Treasury highlighted its concerns in advice to ministers through 2015 and 2016 that was released through the Official Information Act in May last year. It was the turbo boost Peters needed and the surge in annual net migration to over 70,000 early in 2017 has injected more fuel into the debate.

Within months of the release of the advice, the Government was considering tightening its migration settings. Immigration Minister Michael Woodhouse announced in October what he called “tweaks” to the settings for the Government’s long-term planning range for permanent residency and an increase in the number of points needed for residency as a skilled migrant. He also toughened the English language rules and signalled a review of the work test system this year, again portraying it as changes “at the margins”.

But the issue won’t go away because temporary worker arrivals (114,400 in the last three years) have kept rising in tandem with a rise in unemployment to 139,000 and a rise in the number of 15-24 year olds who are Not in either Education, Employment or Training – the NEETs – to 91,000 in the December quarter. Annual wage growth fell to a six-year low of 1.3 percent in the December quarter, confounding forecasts of wage inflation in an economy growing at an annual rate of nearly 4 percent.

“The increasing flows of younger and lower skilled migrants may be contributing to a lack of employment opportunities for local workers with whom they compete,” Treasury said in one of many papers expressing similar concerns over the last year. It also pointed out New Zealand had the highest proportion of temporary workers in the OECD. Productivity has also been stagnant in recent years.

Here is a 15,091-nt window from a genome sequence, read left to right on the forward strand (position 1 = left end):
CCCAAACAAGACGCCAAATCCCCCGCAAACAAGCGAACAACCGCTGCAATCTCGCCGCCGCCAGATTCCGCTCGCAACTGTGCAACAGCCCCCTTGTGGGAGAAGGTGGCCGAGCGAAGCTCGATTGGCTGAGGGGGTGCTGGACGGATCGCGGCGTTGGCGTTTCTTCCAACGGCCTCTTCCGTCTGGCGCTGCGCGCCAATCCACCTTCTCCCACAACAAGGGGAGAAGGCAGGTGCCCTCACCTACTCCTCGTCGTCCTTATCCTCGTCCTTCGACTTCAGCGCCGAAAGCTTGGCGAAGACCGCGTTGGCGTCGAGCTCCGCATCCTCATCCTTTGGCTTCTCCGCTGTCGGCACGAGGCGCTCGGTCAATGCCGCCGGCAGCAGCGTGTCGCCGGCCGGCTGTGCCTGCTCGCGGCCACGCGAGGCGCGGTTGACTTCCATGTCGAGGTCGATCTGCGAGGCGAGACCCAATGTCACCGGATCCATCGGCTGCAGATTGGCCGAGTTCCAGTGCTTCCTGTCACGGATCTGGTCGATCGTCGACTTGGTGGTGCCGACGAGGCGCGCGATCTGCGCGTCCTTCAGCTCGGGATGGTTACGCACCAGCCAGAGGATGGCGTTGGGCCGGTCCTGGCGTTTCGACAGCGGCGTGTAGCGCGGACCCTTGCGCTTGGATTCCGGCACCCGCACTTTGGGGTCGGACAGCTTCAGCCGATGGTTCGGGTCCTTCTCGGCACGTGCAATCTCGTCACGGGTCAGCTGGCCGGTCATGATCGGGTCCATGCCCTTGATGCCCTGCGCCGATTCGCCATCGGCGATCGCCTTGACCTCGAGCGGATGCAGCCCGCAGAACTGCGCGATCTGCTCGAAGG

“There is no clear empirical evidence of this impact yet, but we consider that there is a risk of displacement when migrant workers are potential substitutes for local workers. So we think there is reason to be concerned about the impact that some of our current immigration policies may be having on the labour market prospects of lower-skilled New Zealanders,” it warned.

Woodhouse has also cautioned about the lack of empirical evidence of a connection, but Peters and Labour will campaign hard with plenty of data on low wages and high youth employment in the lead up to the election.

The Government is preparing a fresh set of tweaks around work testing for skilled migrant visas within a few months. The problem for the Government is that less than a quarter of the work visas issued, including the temporary ones, the student ones and the working holiday maker ones, are subject to work tests. Treasury made the point in its advice that less than 20 percent of migrants are restricted by these tests. Tweaks to the taps for such a small part of the flow won’t make this story go away.

High and growing levels of low skilled migration are a worry for the Treasury, but they’ll be a political worry for the Government in an election year. Winston Peters has an extra gleam in his eyes when he talks about migration and jobs and wages in an election year. That’s because one of the most eye-opening correlations over the last two decades is that between long term net migration and New Zealand First’s polling.